In an extensive series of studies in cats and rats, Jacobs and his collaborators studied the unit activity of the serotonergic cell groups as well as serotonin release across the sleep–wake cycle and under a variety of behavioral and physiological conditions in unrestrained animals. They found that all such cells were maximally active during motor activity (Jacobs and Fornal, 1999), with medullary raphe cells highly activated by treadmill locomotion (Jacobs et al., 2002), whereas cells in the dorsal raphe nucleus, the most rostrally located brainstem serotonergic group, were maximally active during the rhythmic mouth movement of feeding and in association with respiration (Fornal et al., 1996; Veasey et al., 1997). In contrast, it was found that stressors did not activate these cells beyond normal active waking levels (Jacobs et al., 1990). Manipulation of blood pressure and baroreceptor stimulation did not affect serotonin neuronal activity (Martin-Cora et al., 2005), and neither did thermoregulatory challenges, alterations in blood glucose, or elevations of endogenous circulating insulin (Fornal et al., 1989). Thus, these studies concluded that increased activity of serotonergic cells in waking is linked to rhythmic axial motor activity.
REM sleep without atonia, produced by pontine lesion, eliminates the muscle tone suppression characteristic of REM sleep without greatly interfering with its other aspects. The REM sleep without atonia syndrome is accompanied by greatly increased raphe unit activity during REM sleep (Jacobs and Fornal, 1999). REM sleep without atonia is believed to be similar to the REM sleep behavior disorder in humans in which patients act out their dreams (Mahowald and Schenck, 2005). The results of the current study are consistent with these findings in showing that reduced cortical serotonin release is correlated with generalized reduction of axial muscle tone present in QW and SWS, regardless of hemispheric EEG asymmetry.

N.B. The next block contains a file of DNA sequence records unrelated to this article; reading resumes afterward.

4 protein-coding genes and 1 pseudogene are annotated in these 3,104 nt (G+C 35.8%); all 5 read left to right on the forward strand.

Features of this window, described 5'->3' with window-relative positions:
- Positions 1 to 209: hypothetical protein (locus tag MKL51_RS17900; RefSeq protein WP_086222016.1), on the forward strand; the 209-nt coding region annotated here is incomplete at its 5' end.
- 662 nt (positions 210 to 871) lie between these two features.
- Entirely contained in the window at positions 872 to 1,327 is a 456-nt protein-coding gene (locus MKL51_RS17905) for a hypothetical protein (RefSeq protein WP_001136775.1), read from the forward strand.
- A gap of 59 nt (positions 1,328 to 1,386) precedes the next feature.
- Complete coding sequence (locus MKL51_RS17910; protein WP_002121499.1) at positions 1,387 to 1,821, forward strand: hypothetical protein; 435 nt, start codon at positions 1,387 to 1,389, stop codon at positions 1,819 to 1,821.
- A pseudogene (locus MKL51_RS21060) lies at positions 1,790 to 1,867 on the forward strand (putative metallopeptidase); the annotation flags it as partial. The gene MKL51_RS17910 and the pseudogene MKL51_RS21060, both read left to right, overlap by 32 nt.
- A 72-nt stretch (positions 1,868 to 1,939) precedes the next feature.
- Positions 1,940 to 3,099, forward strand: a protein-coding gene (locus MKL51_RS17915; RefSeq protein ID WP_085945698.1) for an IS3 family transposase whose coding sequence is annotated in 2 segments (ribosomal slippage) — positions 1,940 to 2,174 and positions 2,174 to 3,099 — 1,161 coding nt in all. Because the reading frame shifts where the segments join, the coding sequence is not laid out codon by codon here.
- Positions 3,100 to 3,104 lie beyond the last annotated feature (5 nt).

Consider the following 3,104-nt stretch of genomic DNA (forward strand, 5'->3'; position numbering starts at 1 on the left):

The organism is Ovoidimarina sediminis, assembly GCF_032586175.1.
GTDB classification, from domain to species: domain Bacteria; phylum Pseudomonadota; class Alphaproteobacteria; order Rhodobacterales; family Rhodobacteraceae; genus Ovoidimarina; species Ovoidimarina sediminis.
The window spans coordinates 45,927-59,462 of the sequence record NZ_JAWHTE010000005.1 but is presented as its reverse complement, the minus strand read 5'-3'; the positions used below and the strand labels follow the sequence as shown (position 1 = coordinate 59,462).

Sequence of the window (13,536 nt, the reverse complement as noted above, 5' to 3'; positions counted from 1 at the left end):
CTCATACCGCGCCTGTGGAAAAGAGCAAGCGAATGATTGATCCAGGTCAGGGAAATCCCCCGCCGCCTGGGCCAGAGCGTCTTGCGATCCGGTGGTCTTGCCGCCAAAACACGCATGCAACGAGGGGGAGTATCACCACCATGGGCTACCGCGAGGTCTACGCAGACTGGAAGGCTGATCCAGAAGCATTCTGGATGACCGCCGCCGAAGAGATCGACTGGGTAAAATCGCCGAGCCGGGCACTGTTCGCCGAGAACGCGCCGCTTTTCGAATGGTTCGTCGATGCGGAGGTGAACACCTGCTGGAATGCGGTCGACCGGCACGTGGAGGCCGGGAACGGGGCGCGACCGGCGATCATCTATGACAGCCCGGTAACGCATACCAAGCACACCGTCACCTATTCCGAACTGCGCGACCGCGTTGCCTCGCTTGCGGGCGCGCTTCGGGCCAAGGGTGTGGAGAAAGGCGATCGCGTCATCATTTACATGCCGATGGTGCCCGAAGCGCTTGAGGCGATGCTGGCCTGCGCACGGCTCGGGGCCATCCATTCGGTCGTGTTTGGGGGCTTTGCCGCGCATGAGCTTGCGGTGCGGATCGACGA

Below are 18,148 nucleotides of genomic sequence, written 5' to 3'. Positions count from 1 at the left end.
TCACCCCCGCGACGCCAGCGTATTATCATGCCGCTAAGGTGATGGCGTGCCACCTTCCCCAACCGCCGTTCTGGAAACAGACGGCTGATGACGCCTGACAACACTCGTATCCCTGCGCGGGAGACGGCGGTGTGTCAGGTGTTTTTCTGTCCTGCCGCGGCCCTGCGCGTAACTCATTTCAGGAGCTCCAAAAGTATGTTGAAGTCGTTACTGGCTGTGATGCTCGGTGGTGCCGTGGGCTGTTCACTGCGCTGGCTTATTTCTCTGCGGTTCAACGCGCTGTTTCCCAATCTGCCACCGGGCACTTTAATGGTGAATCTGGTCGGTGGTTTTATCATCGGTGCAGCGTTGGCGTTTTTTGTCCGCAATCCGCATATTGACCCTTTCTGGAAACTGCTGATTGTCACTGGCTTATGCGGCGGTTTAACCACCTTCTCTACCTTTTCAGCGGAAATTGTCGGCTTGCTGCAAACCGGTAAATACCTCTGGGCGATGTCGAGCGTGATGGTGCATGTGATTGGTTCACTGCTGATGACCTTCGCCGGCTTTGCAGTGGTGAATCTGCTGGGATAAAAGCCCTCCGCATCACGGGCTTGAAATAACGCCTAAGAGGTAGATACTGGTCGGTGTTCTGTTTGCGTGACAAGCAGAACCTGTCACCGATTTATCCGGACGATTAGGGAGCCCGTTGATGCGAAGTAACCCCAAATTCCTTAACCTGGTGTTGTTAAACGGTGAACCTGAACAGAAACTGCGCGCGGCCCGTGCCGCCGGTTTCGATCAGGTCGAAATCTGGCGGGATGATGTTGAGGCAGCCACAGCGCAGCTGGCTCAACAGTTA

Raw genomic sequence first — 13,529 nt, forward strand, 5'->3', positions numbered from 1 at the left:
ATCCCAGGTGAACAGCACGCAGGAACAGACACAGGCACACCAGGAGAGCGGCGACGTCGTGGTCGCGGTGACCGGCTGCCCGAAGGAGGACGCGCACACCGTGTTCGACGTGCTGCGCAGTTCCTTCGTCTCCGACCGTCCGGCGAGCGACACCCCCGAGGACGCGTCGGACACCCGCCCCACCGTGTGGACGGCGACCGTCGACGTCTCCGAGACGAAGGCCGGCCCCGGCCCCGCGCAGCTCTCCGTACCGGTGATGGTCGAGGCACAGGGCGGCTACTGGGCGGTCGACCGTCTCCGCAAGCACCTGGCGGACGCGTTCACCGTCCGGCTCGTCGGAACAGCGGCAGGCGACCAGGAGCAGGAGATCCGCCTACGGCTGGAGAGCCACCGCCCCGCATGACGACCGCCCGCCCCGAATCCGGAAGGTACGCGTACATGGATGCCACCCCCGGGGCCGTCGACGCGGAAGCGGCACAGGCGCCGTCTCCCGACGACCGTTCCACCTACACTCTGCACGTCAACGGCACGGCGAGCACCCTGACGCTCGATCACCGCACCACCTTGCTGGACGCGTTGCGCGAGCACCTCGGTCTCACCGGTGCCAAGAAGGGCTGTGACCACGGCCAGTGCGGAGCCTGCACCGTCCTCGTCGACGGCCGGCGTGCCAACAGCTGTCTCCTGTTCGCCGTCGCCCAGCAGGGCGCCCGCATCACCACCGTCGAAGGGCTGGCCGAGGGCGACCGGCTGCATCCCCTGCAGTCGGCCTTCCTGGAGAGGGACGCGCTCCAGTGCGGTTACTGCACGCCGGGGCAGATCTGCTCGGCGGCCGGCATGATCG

Serotonin has been shown to have a role in restricting ponto-geniculo-occipital (PGO) spikes, EEG waves closely linked to rapid eye movements and autonomic changes, to REM sleep. Lesion of serotonergic neurons or depletion of serotonin leads to a release of these waves into all phases of sleep and waking (Simon et al., 1973), suggesting that release of such events may underlie the insomnia produced by depletion of serotonin in cats, a species in which PGO activity is prominent. In the current study, we see the lowest level of serotonin release during REM sleep, when phasic events, including rapid eye movements (Lyamin et al., 2008a), occur in fur seals, as in their phylogenetically related carnivore, the cat.
Serotonin and EEG
Although serotonin release is reduced in BSWS, it is significantly lower in REM sleep, a state of EEG activation. This is in contrast to cortical acetylcholine release, which is elevated in both waking and REM sleep, in parallel with EEG changes (Marrosu et al. 1995; Lapierre et al. 2007). The current work demonstrates, for the first time, that EEG synchrony can be present in one cortical hemisphere with quiet waking levels of serotonin release, as observed in the synchronized hemisphere during ASWS. It remains to be determined whether other “REM-off” cells groups, specifically the histamine, norepinephrine, and hypocretin cells groups, all implicated in waking function, show a similar lack of cortical lateralization during ASWS. In our previous work we have shown that noradrenergic cells in narcoleptic dogs completely cease firing during cataplexy (Wu et al., 1999), a state of muscle tone suppression with activated EEG, suggesting a role for these cells in maintenance of muscle tone rather than in maintaining a waking EEG, which persists in cataplexy. Similarly, mesopontine reticular cells, likely using glutamate as a transmitter, are active during waking but silent during cataplexy (Siegel et al., 1991; John et al., 2004). Dorsal raphe serotonergic cells reduce firing during cataplexy to levels comparable to those seen in SWS (John et al., 2004; Wu et al., 2004), indicating that they are related to waking behavior or muscle tone in these animals, rather than waking EEG, consistent with the current findings.
Serotonin in humans